Decades before Twitter, Snapchat, and viral cat videos, inventor Hugo Gernsback bemoaned the difficulty of concentrating on desk work. Even back in the 1920s, noise from the street and the frequency with which “a telephone bell or a door bell rings somewhere ... is sufficient, in nearly all cases, to stop the flow of thoughts,” he wrote. Even more perniciously: “You are your own disturber practically 50 percent of the time,” always willing to be distracted by the wallpaper’s pattern or a buzzing fly, he warned.
Gernsback’s solution, presented in the July 1925 edition of Science and Invention magazine, was elegant in its simplicity, if not its design: the Isolator, a head-enveloping helmet that sealed out external sounds and sights. Narrow eye slits would prevent the wearer from seeing anything but a piece of paper directly in front of his or her face.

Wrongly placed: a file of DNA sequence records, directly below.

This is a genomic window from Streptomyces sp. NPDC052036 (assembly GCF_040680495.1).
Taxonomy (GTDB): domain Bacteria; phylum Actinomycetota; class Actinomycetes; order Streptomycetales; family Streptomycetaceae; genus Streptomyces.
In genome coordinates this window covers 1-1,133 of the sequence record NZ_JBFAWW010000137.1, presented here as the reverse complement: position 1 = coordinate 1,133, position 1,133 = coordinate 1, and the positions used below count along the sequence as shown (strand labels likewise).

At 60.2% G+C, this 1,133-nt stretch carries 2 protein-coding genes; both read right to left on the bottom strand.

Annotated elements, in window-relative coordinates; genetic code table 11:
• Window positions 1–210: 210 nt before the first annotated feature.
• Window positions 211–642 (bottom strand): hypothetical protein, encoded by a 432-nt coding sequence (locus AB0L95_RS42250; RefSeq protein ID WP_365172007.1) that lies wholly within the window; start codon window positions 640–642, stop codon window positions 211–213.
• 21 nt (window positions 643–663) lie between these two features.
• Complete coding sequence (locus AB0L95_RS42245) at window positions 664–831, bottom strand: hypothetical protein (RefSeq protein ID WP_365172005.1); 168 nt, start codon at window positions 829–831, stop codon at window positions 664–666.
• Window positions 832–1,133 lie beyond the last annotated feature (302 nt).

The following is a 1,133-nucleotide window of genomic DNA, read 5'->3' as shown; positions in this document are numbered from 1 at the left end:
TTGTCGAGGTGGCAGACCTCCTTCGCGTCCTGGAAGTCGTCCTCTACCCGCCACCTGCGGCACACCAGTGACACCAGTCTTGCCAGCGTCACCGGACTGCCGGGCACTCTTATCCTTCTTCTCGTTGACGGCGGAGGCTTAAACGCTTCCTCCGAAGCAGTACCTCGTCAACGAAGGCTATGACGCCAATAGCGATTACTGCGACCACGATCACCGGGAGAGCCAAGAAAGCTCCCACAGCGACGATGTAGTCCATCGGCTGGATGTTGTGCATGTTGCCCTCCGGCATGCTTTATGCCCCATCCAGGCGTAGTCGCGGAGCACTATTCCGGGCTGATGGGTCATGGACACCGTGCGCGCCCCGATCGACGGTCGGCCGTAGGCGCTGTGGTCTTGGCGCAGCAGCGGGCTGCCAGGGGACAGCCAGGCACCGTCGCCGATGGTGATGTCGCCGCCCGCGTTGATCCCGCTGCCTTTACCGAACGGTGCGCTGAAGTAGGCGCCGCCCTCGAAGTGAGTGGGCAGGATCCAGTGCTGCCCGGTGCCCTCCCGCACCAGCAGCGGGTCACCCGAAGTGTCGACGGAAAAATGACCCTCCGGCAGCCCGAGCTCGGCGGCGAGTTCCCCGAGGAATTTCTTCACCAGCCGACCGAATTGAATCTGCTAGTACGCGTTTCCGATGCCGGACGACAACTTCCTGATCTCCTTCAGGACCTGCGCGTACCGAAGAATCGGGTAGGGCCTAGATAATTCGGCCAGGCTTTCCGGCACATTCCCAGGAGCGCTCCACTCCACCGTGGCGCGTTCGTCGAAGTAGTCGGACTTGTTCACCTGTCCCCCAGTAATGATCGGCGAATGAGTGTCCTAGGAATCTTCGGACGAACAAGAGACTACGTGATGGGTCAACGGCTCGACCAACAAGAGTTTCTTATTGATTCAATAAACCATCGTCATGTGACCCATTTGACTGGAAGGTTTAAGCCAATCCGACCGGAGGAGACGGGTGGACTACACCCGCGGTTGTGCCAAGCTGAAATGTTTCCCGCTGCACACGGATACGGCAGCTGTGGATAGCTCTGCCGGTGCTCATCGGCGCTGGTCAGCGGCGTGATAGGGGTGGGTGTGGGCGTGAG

Apart from the danger of being assaulted by coworkers mistaking you for a dangerous alien robot, it seems that wearing the device for more than 15 minutes made you drowsy. So Gernsback (also the creator of a machine that delivered mild shocks to combat at-desk napping, as seen in our January/February issue) added an oxygen tube to keep things lively under the hood. Apparently that still wasn’t enough to give the Isolator consumer appeal.
Today, the battle against workplace distraction is harder fought than ever, despite the availability of noise-canceling headphones and apps like Freedom, which disables your Internet connection for a set amount of time. Maybe sticking your head in a bucket wasn’t such a bad idea after all. Plus, if you do fall asleep in the Isolator, who’s going to know?